“Come in, but please excuse the mess.” How often we greet visitors with these words, hoping they’ll forgive the clutter and the dust bunnies sneaking across the floor.
Still, when it’s a really close friend, we don’t apologize, because we know the disarray doesn’t matter to them. After all, these friends have seen us in our comfy pajamas with big furry slippers.
They saw us after that terrible haircut that made us want to hide — and they’ve loved us through it all.
We know we can open our hearts to our friends, and tell them things that might embarrass us or bring us to tears — and they won’t turn away.
Sometimes, though, we try to hide our spiritual disarray from God, fearful that if he sees the dusty places and chaotic corners, he might reject us.
And then comes Christmas, which reminds us we don’t have to be perfect.
God could have arranged for his son’s birth to occur in a perfect and posh setting. The Christ Child could’ve been born in a gleaming, majestic palace and then wrapped in silken garments. He could’ve had parents who were well-situated in society.
Instead, he was born to poor people in a messy, cold stable, where he was surrounded by bleating and braying beasts. His first visitors were scruffy shepherds, who were low on the social ladder.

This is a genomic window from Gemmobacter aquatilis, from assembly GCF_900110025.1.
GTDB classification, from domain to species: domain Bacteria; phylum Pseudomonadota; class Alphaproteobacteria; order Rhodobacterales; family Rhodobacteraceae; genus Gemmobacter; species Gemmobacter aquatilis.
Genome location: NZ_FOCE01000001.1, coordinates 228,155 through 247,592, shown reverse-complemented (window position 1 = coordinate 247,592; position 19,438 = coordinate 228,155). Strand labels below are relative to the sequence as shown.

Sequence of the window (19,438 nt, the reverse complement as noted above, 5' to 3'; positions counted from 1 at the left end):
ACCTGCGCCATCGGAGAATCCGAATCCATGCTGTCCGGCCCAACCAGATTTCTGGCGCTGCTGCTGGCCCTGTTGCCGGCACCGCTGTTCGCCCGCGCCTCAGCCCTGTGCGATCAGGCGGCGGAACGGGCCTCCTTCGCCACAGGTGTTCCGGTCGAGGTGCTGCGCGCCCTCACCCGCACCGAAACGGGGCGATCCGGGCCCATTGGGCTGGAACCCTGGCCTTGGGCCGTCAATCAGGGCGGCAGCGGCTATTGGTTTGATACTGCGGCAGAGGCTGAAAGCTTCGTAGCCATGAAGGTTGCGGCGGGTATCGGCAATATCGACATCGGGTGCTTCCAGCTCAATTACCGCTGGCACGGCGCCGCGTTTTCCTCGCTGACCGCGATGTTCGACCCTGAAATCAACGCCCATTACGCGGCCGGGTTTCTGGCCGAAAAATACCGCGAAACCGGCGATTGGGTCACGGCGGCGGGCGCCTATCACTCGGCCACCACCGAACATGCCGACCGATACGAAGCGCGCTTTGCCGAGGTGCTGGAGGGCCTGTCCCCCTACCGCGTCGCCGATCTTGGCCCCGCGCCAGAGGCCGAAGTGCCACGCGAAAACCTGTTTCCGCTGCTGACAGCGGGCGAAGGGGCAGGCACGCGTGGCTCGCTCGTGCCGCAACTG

In her poem about his birth, “In the Bleak Midwinter,”
Christina Rossetti writes that “a breastful of milk” and “a mangerful of hay” were enough to please Jesus. Although angels and archangels were gathered there, his mother worshiped the beloved child with something so simple — a kiss.
As an adult, Jesus warned his friends about hardening their hearts against God, and perhaps when we hear these words at church, we think, “I’d never do that to God.”
Still, the other day, I had lunch with someone for the first time, and knew the fellow wasn’t a believer. As the food was served, I felt a strong desire to say a blessing, but I squelched it, because of a cowardly fear of imposing my beliefs on him. Later, I realized I’d hardened my heart against an impulse from the Holy Spirit.
Scripture describes God saying, “Behold, I stand at the door knocking.”
Some folks think God wants to enter a heart that is perfect, but remember that Peter said to Christ, “Depart from me, for I am a sinful man.”
This admission didn’t stop Christ from choosing him as head of the church. So we needn’t make excuses about the dust and the broken places in our lives, because God knows about them — and still knocks.
In her poem, Rossetti asks the poignant question, “What can I give him, poor as I am? If I were a shepherd, I would bring a lamb. If I were a wise man, I would do my part.”
She decides the best present she can bestow on the Christ Child is her heart.
On Christmas, we can welcome the Christ Child into the secret rooms we’ve closed to everyone else. We can give him the greatest gift of all, which is an invitation to live in our hearts forever. Merry Christmas, dear readers!
Lorraine Murray also writes for The Georgia Bulletin, the newspaper for the Archdiocese of Atlanta. Her email address is email@example.com.
I get an opportunity each week to sit and talk